Coach K said it best: “You felt not just a team that you were playing against; you felt that community, that Maryland spirit, the passion to win and to beat us,” he said. “And we’ve won some there, we’ve lost, but there’s never been a game there that was dull.”
It’s hard to accept that it’s over. It’s been nearly a decade since the relationship ended, but sometimes Maryland and Duke feels more like a Taylor Swift breakup song than a once-glorious sports rivalry.
Even if we are never, ever, getting back together, I’m grateful for the times we had with Coach K and will genuinely miss having him around college hoops. But I’ll always be sad Maryland and Duke came to an end and wish things had worked out differently. Krzyzewski’s 42-year career at Duke wouldn’t have been the same without the Maryland chapters.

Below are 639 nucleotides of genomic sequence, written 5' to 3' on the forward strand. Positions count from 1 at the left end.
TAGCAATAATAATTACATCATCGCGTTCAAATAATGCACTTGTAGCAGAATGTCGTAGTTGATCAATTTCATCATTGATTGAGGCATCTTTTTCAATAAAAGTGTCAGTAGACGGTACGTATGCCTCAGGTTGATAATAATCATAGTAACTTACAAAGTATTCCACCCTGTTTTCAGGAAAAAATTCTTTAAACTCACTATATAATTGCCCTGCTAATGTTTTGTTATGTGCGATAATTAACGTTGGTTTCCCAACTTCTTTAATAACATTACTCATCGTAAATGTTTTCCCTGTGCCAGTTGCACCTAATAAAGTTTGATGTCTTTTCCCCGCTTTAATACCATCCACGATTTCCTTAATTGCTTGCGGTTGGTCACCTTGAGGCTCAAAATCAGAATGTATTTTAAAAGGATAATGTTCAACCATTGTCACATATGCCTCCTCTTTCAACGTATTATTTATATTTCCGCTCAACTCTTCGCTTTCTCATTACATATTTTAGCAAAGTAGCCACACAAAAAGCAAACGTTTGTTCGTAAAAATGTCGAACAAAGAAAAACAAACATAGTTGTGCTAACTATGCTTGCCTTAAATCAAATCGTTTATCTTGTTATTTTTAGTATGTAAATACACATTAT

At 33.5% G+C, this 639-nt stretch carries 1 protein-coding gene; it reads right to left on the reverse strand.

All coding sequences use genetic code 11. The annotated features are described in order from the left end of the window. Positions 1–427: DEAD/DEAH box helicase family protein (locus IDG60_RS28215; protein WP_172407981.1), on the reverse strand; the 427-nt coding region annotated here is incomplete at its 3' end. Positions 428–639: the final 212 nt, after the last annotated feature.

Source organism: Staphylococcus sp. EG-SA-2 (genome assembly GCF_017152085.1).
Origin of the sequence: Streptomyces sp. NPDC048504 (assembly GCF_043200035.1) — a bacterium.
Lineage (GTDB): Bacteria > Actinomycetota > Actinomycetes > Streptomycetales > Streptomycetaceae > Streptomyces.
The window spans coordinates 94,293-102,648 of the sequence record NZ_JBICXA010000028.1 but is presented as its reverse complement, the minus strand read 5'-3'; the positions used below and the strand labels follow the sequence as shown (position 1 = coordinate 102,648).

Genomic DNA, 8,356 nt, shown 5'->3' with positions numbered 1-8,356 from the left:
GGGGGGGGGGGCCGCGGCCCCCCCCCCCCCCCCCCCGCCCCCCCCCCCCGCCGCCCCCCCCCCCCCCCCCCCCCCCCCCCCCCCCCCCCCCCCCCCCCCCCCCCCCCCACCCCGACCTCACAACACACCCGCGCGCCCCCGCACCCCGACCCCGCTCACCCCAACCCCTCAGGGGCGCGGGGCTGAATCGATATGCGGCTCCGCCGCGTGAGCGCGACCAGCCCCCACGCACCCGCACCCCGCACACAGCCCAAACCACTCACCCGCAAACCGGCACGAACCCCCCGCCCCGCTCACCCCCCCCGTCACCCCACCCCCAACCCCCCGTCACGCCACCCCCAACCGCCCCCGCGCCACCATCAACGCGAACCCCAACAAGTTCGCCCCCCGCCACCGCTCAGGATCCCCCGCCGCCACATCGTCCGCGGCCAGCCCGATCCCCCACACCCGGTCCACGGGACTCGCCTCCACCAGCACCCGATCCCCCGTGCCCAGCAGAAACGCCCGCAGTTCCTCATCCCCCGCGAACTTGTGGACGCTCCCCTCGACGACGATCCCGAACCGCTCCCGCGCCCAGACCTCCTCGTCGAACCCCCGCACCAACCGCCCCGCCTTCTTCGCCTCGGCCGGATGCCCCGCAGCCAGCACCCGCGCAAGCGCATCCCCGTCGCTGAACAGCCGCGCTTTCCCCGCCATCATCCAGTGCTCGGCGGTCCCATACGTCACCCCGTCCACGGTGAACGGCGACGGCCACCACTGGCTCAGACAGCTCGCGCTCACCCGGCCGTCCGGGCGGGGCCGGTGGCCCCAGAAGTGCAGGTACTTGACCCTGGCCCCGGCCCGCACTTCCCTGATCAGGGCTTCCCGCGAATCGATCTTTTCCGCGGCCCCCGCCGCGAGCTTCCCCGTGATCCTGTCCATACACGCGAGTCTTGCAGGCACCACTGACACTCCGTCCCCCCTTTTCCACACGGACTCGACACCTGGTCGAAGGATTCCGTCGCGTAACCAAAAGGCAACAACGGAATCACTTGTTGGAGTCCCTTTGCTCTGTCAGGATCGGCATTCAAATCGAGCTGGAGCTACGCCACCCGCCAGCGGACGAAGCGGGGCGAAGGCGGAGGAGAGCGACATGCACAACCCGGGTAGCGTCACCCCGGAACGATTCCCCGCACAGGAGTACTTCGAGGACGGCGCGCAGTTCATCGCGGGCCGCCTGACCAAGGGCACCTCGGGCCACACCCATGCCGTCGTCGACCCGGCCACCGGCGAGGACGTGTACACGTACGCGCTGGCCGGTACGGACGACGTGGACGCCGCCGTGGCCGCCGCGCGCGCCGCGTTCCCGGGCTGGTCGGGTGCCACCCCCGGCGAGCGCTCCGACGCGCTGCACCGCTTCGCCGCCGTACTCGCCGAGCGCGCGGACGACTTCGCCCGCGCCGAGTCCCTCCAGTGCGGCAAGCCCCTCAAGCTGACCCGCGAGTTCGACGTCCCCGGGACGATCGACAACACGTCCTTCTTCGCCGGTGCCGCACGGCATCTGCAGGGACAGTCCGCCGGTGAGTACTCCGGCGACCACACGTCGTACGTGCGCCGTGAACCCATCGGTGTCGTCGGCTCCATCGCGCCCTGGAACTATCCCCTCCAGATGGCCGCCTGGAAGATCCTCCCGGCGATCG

It’s possible the two teams could face off again after Coach K retires, but it won’t be the same without him. In a perfect world, the NCAA men’s basketball committee might see fit to reunite us in March for a proper farewell (if Maryland gets its act together on the court this season). There would be no more fitting end to the Maryland-Duke story than sending our old nemesis into early retirement. A guy can dream.
We need villains in sports. In College Park, no one played that role better than K.
Rudy Gersten is a University of Maryland alumnus.